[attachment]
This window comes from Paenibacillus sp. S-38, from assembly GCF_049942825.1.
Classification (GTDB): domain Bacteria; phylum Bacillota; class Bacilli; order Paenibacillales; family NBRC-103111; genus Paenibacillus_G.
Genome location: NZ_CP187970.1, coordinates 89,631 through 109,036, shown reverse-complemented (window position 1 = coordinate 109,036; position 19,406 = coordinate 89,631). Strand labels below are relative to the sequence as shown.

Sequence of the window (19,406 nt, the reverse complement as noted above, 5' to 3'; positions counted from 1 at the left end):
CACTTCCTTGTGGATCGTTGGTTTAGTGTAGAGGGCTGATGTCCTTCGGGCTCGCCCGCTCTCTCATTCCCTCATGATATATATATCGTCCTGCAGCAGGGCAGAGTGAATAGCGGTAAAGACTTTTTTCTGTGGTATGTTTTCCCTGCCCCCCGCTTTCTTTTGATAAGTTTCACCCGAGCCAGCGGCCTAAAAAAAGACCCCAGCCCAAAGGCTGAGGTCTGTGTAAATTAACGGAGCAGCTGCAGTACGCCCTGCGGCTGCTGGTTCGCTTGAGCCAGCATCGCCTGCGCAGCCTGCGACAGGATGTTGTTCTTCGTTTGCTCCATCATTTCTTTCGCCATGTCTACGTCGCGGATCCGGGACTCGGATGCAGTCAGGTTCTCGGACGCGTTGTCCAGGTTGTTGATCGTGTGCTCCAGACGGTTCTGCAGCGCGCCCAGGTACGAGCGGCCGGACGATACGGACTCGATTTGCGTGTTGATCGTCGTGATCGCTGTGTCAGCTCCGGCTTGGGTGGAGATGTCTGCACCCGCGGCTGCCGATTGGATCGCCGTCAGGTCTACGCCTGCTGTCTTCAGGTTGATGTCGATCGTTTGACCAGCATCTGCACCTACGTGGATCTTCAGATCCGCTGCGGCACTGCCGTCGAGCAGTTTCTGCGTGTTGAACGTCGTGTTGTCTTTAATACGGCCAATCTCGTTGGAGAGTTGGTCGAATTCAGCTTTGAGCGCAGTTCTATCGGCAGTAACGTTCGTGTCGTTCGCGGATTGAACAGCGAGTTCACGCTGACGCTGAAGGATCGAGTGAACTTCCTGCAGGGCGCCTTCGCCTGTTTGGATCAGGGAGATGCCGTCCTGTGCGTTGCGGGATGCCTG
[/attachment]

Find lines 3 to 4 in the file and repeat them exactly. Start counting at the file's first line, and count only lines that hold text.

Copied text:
Genome location: NZ_CP187970.1, coordinates 89,631 through 109,036, shown reverse-complemented (window position 1 = coordinate 109,036; position 19,406 = coordinate 89,631). Strand labels below are relative to the sequence as shown.

Sequence of the window (19,406 nt, the reverse complement as noted above, 5' to 3'; positions counted from 1 at the left end):